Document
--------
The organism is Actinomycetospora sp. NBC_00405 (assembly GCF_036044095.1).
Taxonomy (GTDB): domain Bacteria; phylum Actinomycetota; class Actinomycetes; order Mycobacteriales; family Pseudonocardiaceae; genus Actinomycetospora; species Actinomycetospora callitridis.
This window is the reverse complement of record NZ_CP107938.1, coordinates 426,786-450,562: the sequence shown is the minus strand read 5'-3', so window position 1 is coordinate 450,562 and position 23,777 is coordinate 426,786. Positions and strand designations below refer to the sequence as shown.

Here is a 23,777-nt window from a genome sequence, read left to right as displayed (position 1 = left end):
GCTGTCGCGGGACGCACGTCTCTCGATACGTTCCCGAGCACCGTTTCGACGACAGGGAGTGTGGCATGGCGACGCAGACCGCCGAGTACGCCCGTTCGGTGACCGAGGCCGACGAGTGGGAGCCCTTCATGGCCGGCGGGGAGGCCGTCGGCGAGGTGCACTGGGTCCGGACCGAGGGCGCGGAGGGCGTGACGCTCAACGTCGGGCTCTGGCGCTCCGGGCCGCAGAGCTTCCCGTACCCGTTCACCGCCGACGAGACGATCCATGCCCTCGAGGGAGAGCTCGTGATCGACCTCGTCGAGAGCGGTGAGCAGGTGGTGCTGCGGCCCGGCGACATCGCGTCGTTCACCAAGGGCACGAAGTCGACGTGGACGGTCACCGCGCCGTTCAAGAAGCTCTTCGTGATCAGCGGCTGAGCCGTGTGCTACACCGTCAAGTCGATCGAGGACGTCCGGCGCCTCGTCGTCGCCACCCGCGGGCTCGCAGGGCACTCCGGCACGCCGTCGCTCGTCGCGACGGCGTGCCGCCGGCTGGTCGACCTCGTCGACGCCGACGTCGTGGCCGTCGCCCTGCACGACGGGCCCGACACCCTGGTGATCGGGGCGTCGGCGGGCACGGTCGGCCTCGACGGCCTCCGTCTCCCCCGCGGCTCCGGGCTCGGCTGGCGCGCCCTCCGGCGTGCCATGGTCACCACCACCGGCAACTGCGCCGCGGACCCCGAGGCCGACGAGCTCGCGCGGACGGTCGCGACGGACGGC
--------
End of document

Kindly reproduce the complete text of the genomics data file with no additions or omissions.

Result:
The organism is Actinomycetospora sp. NBC_00405 (assembly GCF_036044095.1).
Taxonomy (GTDB): domain Bacteria; phylum Actinomycetota; class Actinomycetes; order Mycobacteriales; family Pseudonocardiaceae; genus Actinomycetospora; species Actinomycetospora callitridis.
This window is the reverse complement of record NZ_CP107938.1, coordinates 426,786-450,562: the sequence shown is the minus strand read 5'-3', so window position 1 is coordinate 450,562 and position 23,777 is coordinate 426,786. Positions and strand designations below refer to the sequence as shown.

Here is a 23,777-nt window from a genome sequence, read left to right as displayed (position 1 = left end):
GCTGTCGCGGGACGCACGTCTCTCGATACGTTCCCGAGCACCGTTTCGACGACAGGGAGTGTGGCATGGCGACGCAGACCGCCGAGTACGCCCGTTCGGTGACCGAGGCCGACGAGTGGGAGCCCTTCATGGCCGGCGGGGAGGCCGTCGGCGAGGTGCACTGGGTCCGGACCGAGGGCGCGGAGGGCGTGACGCTCAACGTCGGGCTCTGGCGCTCCGGGCCGCAGAGCTTCCCGTACCCGTTCACCGCCGACGAGACGATCCATGCCCTCGAGGGAGAGCTCGTGATCGACCTCGTCGAGAGCGGTGAGCAGGTGGTGCTGCGGCCCGGCGACATCGCGTCGTTCACCAAGGGCACGAAGTCGACGTGGACGGTCACCGCGCCGTTCAAGAAGCTCTTCGTGATCAGCGGCTGAGCCGTGTGCTACACCGTCAAGTCGATCGAGGACGTCCGGCGCCTCGTCGTCGCCACCCGCGGGCTCGCAGGGCACTCCGGCACGCCGTCGCTCGTCGCGACGGCGTGCCGCCGGCTGGTCGACCTCGTCGACGCCGACGTCGTGGCCGTCGCCCTGCACGACGGGCCCGACACCCTGGTGATCGGGGCGTCGGCGGGCACGGTCGGCCTCGACGGCCTCCGTCTCCCCCGCGGCTCCGGGCTCGGCTGGCGCGCCCTCCGGCGTGCCATGGTCACCACCACCGGCAACTGCGCCGCGGACCCCGAGGCCGACGAGCTCGCGCGGACGGTCGCGACGGACGGC